There is an interesting public spat taking place over clinical guidelines for depression screening. A special report recently published by the BMJ titled, “Is the United States Preventive Services Task Force still a voice of caution?,” questions whether the Task Force’s recommendation to screen all children aged 12 years and older and all adults for depression
is too aggressive and could lead to overtesting and overtreatment—never a good thing. The USPSTF recommendation contrasts with those of Britain and Canada which recommend against routine screening.
The Journal’s Associate Editor Jeanne Lenzer writes in the report that some task force recommendations rely on questionable research methodologies. According to a BMJ press release on the report, Brett Thombs, professor of psychiatry at McGill University said, “In the absence of any trial evidence that screening would benefit patients, there is real concern that these recommendations may lead to more harm than good.”
Kirsten Bibbins-Domingo, current USPSTF chair and professor at the University of California, San Francisco, countered, “We evaluate the available evidence around preventive services by assessing a variety of valid trial designs and rigorously examining studies for potential bias.”
Here is the BMJ criticism of review methodology:
- Unpublished data. Lenzer notes that USPSTF recommendations have been based on reviews of evidence that have not always included unpublished data. Even though many systematic reviews besides USPSTF also fail to include unpublished data from regulators and manufacturers, Lenzer points to research by Erick Turner, a psychiatrist and former FDA reviewer, highlighting the dangers of omitting unpublished data. Albert Siu, immediate past chair of the task force, defended its reliance on published data, saying peer review “can address many sources of potential bias and methodological limitations.” Others, it is noted, reject this logic.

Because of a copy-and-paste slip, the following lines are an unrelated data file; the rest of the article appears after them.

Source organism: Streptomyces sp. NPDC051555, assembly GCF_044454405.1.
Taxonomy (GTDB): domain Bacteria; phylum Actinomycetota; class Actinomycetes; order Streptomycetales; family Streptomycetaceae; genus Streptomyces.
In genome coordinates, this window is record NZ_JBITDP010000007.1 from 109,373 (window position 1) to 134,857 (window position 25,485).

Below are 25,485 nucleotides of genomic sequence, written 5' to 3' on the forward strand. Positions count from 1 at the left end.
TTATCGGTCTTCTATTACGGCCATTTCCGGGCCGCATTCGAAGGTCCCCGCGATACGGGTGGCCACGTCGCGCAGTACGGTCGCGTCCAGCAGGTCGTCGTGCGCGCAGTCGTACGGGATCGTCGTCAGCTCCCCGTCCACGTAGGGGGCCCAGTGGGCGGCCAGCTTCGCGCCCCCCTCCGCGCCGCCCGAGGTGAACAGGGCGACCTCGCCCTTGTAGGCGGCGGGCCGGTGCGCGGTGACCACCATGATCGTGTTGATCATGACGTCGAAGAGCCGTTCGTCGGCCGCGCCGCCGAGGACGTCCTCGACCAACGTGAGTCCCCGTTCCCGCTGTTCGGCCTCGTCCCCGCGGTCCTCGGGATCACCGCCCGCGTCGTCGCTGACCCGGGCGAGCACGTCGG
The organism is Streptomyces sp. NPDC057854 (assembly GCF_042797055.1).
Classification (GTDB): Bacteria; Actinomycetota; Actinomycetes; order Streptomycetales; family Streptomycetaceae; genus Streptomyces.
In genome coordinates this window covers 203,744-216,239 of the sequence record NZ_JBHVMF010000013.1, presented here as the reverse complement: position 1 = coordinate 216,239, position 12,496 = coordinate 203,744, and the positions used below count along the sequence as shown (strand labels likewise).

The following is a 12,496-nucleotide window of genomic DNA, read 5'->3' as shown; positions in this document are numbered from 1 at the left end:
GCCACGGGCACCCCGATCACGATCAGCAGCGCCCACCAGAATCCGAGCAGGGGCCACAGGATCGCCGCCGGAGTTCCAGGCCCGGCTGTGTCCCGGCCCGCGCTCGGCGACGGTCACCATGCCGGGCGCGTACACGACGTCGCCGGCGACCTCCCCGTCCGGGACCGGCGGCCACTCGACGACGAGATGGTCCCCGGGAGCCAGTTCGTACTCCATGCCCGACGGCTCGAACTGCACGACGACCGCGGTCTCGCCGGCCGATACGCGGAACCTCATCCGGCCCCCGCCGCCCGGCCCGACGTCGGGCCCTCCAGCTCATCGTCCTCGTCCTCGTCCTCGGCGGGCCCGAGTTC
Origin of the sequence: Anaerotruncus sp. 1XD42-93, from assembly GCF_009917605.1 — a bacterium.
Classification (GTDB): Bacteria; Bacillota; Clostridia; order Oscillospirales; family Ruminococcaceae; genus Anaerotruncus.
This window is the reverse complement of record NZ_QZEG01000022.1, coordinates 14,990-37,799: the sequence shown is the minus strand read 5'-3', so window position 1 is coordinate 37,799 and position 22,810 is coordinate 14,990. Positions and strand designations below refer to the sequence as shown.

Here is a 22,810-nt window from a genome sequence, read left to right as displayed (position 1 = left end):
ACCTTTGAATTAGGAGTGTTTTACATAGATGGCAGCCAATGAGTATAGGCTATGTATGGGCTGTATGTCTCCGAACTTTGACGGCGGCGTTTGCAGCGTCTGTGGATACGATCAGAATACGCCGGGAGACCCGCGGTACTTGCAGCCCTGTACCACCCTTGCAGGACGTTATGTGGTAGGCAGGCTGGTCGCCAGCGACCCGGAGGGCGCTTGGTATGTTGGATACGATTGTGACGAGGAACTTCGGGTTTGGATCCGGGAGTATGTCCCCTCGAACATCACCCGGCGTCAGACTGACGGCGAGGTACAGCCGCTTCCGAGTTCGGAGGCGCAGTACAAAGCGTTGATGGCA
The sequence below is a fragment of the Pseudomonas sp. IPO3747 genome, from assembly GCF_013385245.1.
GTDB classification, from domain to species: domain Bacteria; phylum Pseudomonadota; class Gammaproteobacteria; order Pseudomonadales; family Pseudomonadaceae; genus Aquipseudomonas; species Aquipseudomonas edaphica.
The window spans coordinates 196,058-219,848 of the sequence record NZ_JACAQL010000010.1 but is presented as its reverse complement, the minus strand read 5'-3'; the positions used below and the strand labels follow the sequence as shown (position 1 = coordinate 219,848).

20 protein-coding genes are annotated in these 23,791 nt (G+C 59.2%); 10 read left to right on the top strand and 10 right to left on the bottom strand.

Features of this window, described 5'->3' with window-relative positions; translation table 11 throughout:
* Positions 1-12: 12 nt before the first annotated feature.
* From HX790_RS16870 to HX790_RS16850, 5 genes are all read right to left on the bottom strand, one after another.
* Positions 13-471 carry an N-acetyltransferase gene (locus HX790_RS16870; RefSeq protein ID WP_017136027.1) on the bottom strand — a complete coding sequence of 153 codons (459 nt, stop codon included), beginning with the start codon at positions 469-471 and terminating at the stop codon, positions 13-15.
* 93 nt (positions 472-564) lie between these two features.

- Potential conflicts of interest. Lenzer points to USPSTF’s outsourcing of evidence reviews to evidence-based practice centers (EPCs), which she says “raises questions of whether financial conflicts could affect task force recommendations.” According to the press release, “although The BMJ found that both USPSTF members and the individual EPC researchers selected to work on reviews were almost entirely free of financial conflicts, several EPCs receive industry funding, raising questions of potential institutional conflicts of interest.”
- The need to acknowledge uncertainty. Some experts contacted by the BMJ said that “before making population-based screening and prevention recommendations, independent researchers should analyze more forms of raw data such as clinical study reports and patient-level data. When such rigorous analyses are not< possible/em>,” they continued, “it is important to acknowledge the resulting uncertainty.”
Finally, according to the press report, “some experts contacted by The BMJ said that the USPSTF’s advice for depression screening will lead to inappropriate treatment.” Allen Frances, Professor Emeritus at Duke University, former Chair of its Department of Psychiatry, and a well-known critic of overdiagnosis, was quoted as saying that “current services for severely mentally ill people were already strained to bursting point” and “we don’t need to create an army of mislabeled healthy people.”
Professor of evidence-based medicine at the University of Oxford, Carl Heneghan, concludes:
“What we need are fewer recommendations and more high-quality evidence to base decisions on. Currently, we seem to be seeing the exact opposite.”
The bottom line
When conflicts such as this arise, they make it clear what we need are rigorously designed, conflict-free, long-term studies to determine whether the screening guidelines themselves actually produce the results we hope for. When we screen aggressively as the USPSTF recommends, exactly how many people are diagnosed and treated for depression when they do not actually have it. What are the consequences of such overdiagnosis and overtreatment? When we fail to screen at all, how many people suffer severe adverse outcomes such as suicide? Could these people have been diagnosed using other types of interventions, such as those being suggested by devotees of digital health?